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STAKEHOLDER REACTIONS AND INVOLVEMENT 145 information contained in the reports, their efforts will be better informed than past work that employed, but did not follow through with, participatory processes and risk communication. Interestingly, the commissioned studies view sharing power and empowering the public in decision-making processes as a critical function of risk communication with the public and a crucial step in building trust or credibility, deeming it the "ultimate solution to situations of [existing] dis- trust" (Bier, 1999a, l999b). Stakeholders' Distrust and Deficiencies in the USNRC Process The USNRC's request for stakeholder input should, in principle, be accept- able as an honest effort to respect and consider all stakeholder views. For a variety of reasons discussed above, many stakeholder groups do not view it this way. Many of the stakeholder groups that boycotted the initial workshops on the most recent reconsideration of the SRSM issue expressed skepticism that the USNRC was substantively considering and responding to their views and ex- pressed concern that USNRC had not solicited their input prior to publishing the 1999 issues paper. These concerns are not directed toward scientific or technical issues but to issues of process. The USNRC maintains the final responsibility for any rule or change in policy, but within its statutory limitations there is a great deal of latitude for involving stakeholders. Legitimacy can be achieved only through fostering trust in the agency's integrity, fairness, honesty, and competence (Pijawka and Mushkatel, 1992~. If the process appears to be biased, if the communications are one-sided and technically obscure, or if uncertainties are disregarded, many stake- holders will view both the process and the outcome as illegitimate. When this occurs, groups seek other avenues, such as the courts or Congress, through which to be heard. DOE Recycling of SRSM: The Oak Ridge Project Stakeholders' concerns on the clearance issue have been influenced by their experience with DOE projects, as well as by their experience directly with the USNRC. A DOE plan to recycle approximately 100,000 tons of nickel and steel removed from the K-25 gaseous diffusion plant at Oak Ridge, Tennessee, re- sulted in the erosion of stakeholder trust. DOE proposed to remove and recycle the metals without completing an environmental impact statement despite the size and novelty of the project. Moreover, a report by a National Research Coun- cil committee had previously recommended that public participation and support were critical to any such effort (NRC, 1996~. Yet, the DOE project was initiated with essentially no public review or involvement, and regulatory approval to clear radioactively contaminated materials through an agreement state-licensed facility was conducted with no public process.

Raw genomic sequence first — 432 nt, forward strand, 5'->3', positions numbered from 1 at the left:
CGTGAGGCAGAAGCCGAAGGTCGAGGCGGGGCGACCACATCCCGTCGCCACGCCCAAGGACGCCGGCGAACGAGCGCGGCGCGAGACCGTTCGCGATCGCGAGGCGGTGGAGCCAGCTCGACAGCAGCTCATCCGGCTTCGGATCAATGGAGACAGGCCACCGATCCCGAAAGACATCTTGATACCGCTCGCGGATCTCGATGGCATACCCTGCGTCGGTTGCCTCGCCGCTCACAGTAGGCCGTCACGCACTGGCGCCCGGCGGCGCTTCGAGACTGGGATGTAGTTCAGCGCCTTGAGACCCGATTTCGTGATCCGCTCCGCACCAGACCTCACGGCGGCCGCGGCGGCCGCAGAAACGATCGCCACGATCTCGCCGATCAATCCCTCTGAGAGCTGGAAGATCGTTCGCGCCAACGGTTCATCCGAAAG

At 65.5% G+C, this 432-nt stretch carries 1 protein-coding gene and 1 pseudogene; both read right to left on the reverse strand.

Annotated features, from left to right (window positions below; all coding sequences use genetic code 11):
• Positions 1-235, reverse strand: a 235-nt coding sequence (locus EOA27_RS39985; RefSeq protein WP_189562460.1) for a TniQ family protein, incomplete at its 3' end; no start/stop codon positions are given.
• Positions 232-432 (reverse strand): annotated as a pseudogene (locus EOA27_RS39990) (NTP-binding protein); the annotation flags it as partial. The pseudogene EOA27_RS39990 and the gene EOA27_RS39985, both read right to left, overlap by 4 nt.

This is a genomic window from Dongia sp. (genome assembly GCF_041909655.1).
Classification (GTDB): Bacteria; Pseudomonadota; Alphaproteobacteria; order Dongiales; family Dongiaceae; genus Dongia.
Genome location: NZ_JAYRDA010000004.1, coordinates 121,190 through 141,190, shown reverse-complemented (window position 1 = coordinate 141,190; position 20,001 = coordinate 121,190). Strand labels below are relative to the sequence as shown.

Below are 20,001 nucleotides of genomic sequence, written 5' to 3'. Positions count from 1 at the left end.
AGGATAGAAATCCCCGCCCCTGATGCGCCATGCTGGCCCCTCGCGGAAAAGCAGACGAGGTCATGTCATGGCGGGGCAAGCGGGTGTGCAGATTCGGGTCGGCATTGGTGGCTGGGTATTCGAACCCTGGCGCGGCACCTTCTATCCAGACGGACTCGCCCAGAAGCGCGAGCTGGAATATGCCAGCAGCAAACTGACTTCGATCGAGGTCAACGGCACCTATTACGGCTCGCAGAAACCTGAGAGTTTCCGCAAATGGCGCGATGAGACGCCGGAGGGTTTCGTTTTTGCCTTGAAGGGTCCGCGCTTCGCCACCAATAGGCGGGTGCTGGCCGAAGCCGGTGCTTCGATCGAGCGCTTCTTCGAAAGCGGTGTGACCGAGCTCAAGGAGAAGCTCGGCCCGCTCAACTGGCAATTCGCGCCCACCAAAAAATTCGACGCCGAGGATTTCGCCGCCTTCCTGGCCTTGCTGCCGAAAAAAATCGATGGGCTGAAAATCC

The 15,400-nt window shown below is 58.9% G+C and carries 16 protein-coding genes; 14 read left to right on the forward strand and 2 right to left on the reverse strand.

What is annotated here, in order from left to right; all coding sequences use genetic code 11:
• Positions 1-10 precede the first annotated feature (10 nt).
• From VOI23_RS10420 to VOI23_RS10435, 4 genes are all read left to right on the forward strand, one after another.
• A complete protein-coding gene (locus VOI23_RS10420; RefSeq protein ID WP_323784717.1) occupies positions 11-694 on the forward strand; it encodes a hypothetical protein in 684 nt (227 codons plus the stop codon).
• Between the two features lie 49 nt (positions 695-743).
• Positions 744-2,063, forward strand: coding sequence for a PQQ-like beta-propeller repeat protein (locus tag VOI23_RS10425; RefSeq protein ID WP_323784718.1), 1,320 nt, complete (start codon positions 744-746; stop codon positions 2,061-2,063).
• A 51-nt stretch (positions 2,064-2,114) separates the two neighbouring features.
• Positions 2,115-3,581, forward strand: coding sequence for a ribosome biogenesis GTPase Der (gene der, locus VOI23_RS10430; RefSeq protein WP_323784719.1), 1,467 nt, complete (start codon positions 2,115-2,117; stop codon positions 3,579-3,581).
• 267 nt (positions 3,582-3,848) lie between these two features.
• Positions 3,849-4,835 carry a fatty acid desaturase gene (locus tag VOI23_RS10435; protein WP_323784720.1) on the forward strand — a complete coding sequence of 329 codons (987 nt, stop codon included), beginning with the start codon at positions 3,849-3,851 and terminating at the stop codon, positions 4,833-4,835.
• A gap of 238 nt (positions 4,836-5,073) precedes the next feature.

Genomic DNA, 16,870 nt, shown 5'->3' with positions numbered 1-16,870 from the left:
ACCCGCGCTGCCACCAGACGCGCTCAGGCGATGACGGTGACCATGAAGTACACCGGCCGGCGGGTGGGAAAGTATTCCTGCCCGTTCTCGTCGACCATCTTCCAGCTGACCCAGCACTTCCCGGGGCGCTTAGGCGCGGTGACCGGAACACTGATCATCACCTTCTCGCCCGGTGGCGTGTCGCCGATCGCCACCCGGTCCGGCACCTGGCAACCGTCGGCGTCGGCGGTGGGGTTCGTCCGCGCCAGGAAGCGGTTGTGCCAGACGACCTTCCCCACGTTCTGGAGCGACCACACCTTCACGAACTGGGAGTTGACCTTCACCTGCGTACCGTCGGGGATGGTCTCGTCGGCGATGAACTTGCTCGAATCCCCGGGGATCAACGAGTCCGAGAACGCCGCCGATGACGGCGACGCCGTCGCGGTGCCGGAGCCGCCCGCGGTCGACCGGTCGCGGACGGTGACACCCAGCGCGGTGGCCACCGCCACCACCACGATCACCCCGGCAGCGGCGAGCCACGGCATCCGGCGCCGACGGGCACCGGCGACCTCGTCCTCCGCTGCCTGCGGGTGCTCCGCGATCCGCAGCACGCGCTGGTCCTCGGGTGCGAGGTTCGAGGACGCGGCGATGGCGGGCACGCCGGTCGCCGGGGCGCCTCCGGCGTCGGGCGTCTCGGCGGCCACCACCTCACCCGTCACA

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146 THE DISPOSITION DILEMMA Environmental groups' concerns were confirmed when a contractor for the project, BNFL, was found to have an inadequate training program for employees, a deficient procurement system, problems in laboratory quality control, and sev- eral important violations of Occupational Safety and Health Administration stan- dards. The DOE Inspector General confirmed these problems in a September 2000 report (DOE, 2000~. The Inspector General also found that BNFL's surveys of contaminated materials were not conducted accurately, that employees were not adequately supervised, and that these problems posed an increased risk to the public (DOE, 2000, p. 2~. One of BNFL's partners on the Oak Ridge project was Science Applications International Corporation (SAIC), with whom the USNRC had also contracted to perform the technical analysis for NUREG-1640. In November 1999, the Paper, Allied-Industrial, Chemical, and Energy Workers International Union, which represents hourly workers at Oak Ridge National Laboratory, charged that the SAIC contract violated federal conflict-of-interest regulations precluding con- tractors from conducting work for the government that could benefit a private- sector client. In December 1999 the USNRC issued a stop-work order to SAIC, and in March 2000 it terminated the SAIC contract. In July 2001, DOE announced plans to perform a Programmatic Environ- mental Impact Statement on scrap metal disposition, recycling, and clearance across its complex. SAIC was the contractor initially selected to undertake this work (Inside NRC, 2001~. DOE canceled the SAIC contract on July 25, 2001, after environmental groups and an influential member of Congress raised con- cerns about possible bias stemming from SAIC's earlier involvement as a sub- contractor to B NFL in the nickel recycling project (Zuckerbrod, 2001~. Hence, DOE's approach to the K-25 metals recycling, the subsequent prob- lems with one DOE contractor for that project, and the links between that con- tractor and a second DOE contractor have further undermined the USNRC's credibility with some stakeholders. These stakeholders suggest that the two agen- cies are collaborating behind the scenes (i.e., "conspiring") to establish standards allowing clearance of SRSM. The Importance of Trust In the literature on public involvement, institutional trust is widely viewed as the single most important factor influencing the acceptance of controversial gov- ernment policies (Raynor and Cantor, 1987; Flynn et al., 1992; Pijawka and Mushkatel, 1992~. Trust is often characterized as a collection of attributes, such as honesty, fairness, integrity, competence, and consistency (DOE, 1993b). Re- search studies indicate that individuals accept higher levels of risk, or perceive risk as being lower, if they trust the agency setting the policy. The agency, however, must be perceived as honestly presenting the level of risk associated with the policy and as having the competence to evaluate the risks.